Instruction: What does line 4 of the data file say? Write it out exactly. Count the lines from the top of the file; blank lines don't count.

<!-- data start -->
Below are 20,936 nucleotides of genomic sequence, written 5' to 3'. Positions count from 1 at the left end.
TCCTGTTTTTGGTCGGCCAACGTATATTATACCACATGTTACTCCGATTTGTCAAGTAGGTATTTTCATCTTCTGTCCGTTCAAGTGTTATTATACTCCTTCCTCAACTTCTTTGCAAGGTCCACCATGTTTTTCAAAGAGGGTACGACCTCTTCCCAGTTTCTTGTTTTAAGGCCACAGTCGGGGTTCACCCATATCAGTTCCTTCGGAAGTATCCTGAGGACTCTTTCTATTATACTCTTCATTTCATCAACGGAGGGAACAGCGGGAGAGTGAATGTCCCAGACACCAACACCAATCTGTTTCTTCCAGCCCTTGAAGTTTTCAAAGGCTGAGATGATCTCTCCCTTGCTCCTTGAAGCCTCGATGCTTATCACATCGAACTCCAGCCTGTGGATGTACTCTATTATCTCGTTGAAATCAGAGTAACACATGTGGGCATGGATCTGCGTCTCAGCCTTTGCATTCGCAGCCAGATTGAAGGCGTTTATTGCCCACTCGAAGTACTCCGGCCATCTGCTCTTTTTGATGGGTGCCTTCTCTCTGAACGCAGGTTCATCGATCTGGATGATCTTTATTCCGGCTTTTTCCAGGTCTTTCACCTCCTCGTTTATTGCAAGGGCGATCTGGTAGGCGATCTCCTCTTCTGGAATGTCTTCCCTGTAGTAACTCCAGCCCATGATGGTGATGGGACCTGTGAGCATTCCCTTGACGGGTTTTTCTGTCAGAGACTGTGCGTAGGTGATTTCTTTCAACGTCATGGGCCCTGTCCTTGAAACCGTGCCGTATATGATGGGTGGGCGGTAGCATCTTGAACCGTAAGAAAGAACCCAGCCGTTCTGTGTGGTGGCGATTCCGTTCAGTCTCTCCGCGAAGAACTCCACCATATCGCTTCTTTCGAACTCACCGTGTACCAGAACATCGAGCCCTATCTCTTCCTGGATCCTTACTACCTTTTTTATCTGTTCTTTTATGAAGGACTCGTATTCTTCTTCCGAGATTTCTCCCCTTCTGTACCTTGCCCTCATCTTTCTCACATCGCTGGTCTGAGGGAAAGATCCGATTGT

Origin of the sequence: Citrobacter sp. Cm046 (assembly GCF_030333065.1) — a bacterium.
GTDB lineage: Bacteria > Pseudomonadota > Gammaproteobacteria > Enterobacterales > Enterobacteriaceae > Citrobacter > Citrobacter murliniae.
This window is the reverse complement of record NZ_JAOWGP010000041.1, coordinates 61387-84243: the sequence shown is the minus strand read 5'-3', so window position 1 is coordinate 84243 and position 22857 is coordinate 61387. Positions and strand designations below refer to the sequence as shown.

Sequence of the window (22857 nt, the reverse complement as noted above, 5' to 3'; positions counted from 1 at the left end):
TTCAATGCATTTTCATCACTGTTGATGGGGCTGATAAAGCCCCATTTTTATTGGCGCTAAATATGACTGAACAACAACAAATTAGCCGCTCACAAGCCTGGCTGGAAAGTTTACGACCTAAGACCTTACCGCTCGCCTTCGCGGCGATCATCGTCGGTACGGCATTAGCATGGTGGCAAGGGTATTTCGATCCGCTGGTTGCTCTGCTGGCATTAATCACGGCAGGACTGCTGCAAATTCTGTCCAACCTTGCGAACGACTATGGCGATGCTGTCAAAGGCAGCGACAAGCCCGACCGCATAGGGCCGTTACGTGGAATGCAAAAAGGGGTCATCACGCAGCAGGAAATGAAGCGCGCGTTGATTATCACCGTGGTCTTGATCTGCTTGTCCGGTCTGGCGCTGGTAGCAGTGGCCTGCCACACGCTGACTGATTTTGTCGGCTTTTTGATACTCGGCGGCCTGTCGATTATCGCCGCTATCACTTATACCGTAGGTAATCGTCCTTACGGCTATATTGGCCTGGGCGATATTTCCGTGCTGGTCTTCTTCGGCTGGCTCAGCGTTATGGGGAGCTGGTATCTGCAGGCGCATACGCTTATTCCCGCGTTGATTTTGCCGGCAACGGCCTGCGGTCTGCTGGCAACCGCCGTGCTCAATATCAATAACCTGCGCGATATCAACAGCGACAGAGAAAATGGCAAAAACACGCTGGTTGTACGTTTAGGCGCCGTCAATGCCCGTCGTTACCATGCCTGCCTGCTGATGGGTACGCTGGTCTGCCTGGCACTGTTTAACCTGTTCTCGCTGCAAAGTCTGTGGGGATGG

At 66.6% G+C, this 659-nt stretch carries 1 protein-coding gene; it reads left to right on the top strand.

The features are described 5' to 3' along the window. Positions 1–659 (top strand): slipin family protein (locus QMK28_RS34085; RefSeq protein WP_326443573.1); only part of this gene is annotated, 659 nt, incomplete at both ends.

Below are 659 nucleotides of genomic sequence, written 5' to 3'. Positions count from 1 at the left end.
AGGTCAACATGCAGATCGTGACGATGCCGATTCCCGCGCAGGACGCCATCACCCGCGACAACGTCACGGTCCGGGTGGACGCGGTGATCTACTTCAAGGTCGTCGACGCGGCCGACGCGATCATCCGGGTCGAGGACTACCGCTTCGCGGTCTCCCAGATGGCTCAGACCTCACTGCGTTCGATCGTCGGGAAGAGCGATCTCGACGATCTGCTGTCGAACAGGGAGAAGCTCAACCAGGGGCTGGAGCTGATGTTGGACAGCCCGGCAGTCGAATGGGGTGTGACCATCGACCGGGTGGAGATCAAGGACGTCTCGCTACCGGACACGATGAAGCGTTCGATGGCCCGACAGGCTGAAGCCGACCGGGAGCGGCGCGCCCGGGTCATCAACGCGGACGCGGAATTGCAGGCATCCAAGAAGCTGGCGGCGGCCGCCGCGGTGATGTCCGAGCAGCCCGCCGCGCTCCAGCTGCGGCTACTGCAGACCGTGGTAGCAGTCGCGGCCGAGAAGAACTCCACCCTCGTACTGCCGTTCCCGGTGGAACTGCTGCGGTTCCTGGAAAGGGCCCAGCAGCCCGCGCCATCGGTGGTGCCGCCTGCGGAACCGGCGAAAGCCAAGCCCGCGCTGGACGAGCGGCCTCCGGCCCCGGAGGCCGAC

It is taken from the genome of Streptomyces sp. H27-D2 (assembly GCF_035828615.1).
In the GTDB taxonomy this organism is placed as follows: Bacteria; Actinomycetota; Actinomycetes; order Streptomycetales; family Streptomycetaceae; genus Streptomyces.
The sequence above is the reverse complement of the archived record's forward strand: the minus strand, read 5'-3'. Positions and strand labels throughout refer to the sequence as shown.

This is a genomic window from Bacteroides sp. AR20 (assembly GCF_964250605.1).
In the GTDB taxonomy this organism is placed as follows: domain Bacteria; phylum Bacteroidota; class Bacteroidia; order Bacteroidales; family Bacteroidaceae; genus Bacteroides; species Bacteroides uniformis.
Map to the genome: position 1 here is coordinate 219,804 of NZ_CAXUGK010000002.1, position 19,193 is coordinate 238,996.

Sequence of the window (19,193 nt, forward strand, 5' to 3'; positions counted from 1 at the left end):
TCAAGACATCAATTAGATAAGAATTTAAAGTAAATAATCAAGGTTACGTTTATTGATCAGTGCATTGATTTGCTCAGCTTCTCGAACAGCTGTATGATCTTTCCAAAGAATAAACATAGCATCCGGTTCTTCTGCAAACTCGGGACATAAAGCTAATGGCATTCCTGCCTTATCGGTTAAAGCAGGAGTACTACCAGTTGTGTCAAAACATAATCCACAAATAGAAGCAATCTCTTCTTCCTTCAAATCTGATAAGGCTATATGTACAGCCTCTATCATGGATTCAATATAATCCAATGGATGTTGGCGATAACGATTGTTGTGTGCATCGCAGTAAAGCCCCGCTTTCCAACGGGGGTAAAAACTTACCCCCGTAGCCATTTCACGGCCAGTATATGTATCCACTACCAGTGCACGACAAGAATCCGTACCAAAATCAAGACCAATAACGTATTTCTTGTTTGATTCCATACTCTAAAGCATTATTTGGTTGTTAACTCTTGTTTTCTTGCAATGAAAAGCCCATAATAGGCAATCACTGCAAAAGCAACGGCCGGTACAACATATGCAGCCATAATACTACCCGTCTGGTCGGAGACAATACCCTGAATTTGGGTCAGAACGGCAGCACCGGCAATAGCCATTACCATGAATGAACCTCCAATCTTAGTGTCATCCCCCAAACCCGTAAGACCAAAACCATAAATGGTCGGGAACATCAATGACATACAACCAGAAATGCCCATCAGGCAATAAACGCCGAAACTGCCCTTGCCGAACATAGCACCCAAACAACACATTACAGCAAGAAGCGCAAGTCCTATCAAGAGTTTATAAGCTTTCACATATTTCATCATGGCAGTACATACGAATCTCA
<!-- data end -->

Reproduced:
GTDB lineage: Bacteria > Pseudomonadota > Gammaproteobacteria > Enterobacterales > Enterobacteriaceae > Citrobacter > Citrobacter murliniae.